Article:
British Folklore
Fairy Lore & Prehistoric Sites in Britain

Careg Hir

Careg Hir

Taffy ap Sion, the shoemaker's son, living near Pencader, Carmarthenshire, was a lad who many years ago entered the Fairy circle on the mountain hard by there, and having danced a few minutes as he supposed, chanced to step out. He was then astonished to find that the scene which had been so familiar was now quite strange to him. Here were roads and houses he had never seen, and in place of his father's humble cottage there now stood a fine stone farmhouse. About him were lovely cultivated
fields instead of the barren mountain he was accustomed to. Ah,' thought he, ' this is some Fairy trick to deceive my eyes. It is not ten minutes since I stepped into that circle, and now when I step out they have built my father a new house! Well, I only hope it is real; anyhow, I'll go and see.'

So he started off by a path he knew instinctively, and suddenly struck against a, very solid hedge. He rubbed his eyes, felt the hedge with his fingers, scratched his head, felt the hedge again, ran a thorn into his fingers and cried out, 'Wbwb' this is no Fairy hedge anyhow, nor, from the age of the thorns, was it grown in a few minutes' time! So he climbed over it and walked on. 'Here was I born', said he, as he entered the farmyard, staring wildly about him, 'and not a thing here do I know!' His mystification was complete, when there came bounding towards him a huge dog, barking furiously. 'What dog is this? Get out you ugly brute! Don't you know I'm master here? at least, when mother's from home, for father don't count.' But the dog only barked the harder. 'Surely,' muttered Taffy to himself, ' I have lost my road and am wandering through some unknown neighbourhood; but no, yonder is the Careg Hir!" and he stood staring at the well-known erect stone thus called, which still stands on the mountain south of Pencader, and is supposed to have been placed there in ancient times to commemorate a victory.

As Taffy stood thus, looking at the long stone, he heard footsteps behind him, and turning, beheld the occupant of the farmhouse, who had come out to see why his dog was barking. Poor Taffy was so ragged and wan that the farmer's Welsh heart was at once stirred to sympathy. 

"Who are you, poor man?" he asked.
To which Taffy answered, "I know who I was, but I do not know who I am now. I was the son of a shoemaker who lived in this place, this morning; for that rock, though it is changed a little, I know too well."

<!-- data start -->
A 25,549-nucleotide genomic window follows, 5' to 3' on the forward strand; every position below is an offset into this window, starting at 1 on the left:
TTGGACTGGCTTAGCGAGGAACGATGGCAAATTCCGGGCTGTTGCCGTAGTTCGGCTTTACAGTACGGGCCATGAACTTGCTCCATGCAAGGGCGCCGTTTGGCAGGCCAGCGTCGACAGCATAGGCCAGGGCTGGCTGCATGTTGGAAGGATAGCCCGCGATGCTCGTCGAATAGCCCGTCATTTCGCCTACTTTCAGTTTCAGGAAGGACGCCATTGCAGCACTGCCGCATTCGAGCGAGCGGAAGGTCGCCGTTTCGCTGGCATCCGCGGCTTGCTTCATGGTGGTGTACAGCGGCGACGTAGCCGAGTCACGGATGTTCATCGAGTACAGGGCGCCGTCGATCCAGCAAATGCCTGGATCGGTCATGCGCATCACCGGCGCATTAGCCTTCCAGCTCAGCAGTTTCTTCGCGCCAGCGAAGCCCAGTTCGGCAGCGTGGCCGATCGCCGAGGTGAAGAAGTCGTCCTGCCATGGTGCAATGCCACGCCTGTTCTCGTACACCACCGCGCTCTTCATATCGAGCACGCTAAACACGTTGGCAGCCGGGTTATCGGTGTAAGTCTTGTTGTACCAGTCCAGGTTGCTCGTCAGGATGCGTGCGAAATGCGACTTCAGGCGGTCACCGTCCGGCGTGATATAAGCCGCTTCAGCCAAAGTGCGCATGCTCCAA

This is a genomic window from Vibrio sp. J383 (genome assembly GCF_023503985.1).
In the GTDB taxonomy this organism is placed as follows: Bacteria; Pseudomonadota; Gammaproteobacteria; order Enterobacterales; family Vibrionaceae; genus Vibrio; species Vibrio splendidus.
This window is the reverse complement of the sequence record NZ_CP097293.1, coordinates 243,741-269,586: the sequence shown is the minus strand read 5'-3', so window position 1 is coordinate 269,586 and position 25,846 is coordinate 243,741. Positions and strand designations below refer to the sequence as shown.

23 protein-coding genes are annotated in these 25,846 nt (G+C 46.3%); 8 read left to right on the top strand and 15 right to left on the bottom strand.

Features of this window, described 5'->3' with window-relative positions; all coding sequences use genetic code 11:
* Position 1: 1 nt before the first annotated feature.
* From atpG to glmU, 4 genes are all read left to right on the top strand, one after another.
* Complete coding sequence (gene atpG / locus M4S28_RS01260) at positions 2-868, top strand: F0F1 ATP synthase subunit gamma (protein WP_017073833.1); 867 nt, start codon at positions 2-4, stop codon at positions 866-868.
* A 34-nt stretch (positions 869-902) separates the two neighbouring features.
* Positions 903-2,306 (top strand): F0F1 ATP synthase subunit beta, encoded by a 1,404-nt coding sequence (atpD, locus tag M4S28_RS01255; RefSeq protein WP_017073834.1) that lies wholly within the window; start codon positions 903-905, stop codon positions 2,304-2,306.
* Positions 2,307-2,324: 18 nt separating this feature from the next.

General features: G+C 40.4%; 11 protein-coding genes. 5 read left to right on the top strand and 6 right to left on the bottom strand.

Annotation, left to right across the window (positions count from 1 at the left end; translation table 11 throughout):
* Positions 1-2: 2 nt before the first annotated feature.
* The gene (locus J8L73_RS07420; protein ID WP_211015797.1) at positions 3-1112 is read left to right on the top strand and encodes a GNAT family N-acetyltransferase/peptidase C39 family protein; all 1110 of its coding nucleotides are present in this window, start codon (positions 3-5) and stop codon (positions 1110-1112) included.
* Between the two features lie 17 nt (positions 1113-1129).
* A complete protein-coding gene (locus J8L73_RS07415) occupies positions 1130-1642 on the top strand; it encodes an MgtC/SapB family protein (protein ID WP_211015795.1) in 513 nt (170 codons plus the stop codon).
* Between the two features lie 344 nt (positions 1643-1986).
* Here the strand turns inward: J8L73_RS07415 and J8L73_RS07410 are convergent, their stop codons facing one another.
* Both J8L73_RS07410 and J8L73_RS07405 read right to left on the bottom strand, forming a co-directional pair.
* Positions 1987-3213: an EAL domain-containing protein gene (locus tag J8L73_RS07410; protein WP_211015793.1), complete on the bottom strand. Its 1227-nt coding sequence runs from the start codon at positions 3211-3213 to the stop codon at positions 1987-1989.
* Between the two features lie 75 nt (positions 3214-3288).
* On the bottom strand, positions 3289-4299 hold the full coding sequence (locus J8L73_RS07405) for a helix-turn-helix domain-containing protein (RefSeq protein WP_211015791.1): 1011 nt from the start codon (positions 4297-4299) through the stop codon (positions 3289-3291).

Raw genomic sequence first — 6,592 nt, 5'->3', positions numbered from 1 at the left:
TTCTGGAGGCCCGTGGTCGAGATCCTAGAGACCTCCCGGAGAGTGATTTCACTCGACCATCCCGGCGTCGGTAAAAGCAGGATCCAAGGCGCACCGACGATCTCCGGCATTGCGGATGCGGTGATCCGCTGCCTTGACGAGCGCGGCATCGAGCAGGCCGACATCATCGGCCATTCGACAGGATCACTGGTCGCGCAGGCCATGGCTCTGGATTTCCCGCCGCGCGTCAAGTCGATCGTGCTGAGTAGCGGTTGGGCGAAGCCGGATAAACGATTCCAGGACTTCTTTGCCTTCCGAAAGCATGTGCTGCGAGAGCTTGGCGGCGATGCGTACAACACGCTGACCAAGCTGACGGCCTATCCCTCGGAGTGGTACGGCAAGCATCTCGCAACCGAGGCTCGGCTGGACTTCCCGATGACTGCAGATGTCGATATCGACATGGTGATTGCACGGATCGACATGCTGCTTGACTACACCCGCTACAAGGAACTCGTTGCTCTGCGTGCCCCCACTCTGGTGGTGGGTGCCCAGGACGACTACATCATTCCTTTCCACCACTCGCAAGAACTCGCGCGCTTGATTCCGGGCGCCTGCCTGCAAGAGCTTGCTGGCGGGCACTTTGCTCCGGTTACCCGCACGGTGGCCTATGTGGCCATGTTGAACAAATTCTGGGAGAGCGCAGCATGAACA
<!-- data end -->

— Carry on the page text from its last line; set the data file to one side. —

"Poor fellow," said the farmer, "You have lost your senses. This house was built by my great-grandfather, repaired by my grandfather; and that part there, which seems newly built, was done about three years ago at my expense. You must be deranged, or you have missed the road; but come in and refresh yourself with some victuals, and rest."

Taffy was half persuaded that he had overslept himself and lost his road, but looking back he saw the rock before mentioned, and exclaimed, "It is but an hour since I was on vender rock robbing a hawk's nest."
"Where have you been since?" asks the farmer.
Taffy related his adventure.
"Ah," quoth the farmer, "I see how it is you have been with the Fairies. Pray who was your father?"
"Sion Evan y Crydd o Glanrhyd," Taffy answered.
"I never heard of such a man," said the farmer, shaking his head, "nor of such a place as Glanrhyd, either; but no matter after you have taken a little food we will step down to Catti Shon, at Pencader, who will probably be able to tell something." 

With this he beckoned Taffy to follow him, and walked on; but hearing behind him the sound of footsteps growing weaker and weaker, he turned round, when to his horror he beheld the poor fellow crumble in an instant to about a thimbleful of black ashes. The farmer, though much terrified at this sight, preserved his calmness sufficiently to go at once and see old Catti, the aged crone he had referred to, who lived at Pencader, near by. He found her crouching over a lire of faggots, trying to warm her old bones.

"And how do you do the day, Catti Shon?' asked the farmer.
"Ah," said old Catti, I'm wonderful well, farmer, considering how old I am."
"Yes, yes, you are very old. Now, since you are so old, let me ask you. Do you remember anything about Sion y Crydd o Glanrhyd? Was there ever such a man, do you know?'
"Sion Glanrhyd? O! I have a faint recollection of hearing my grandfather, old Evan Shenkin Penferdir, relate that Sion's son was lost one morning, and they never heard of him afterwards, so that it was said he was taken by the Fairies. His father's cottage stood somewhere near your house."
"Were there many Fairies about at that time?" asked the farmer.
"O, yes; they were often seen on yonder hill, and I was told they were lately seen in Pant Shon Shenkin, eating flummery out of egg-shells, which they had stolen from a farm hard by."
"Dir anwyl fi !" cried the farmer: "dear me! I recollect now I saw them myself."

(entirety from British Goblins, Wirt Sikes)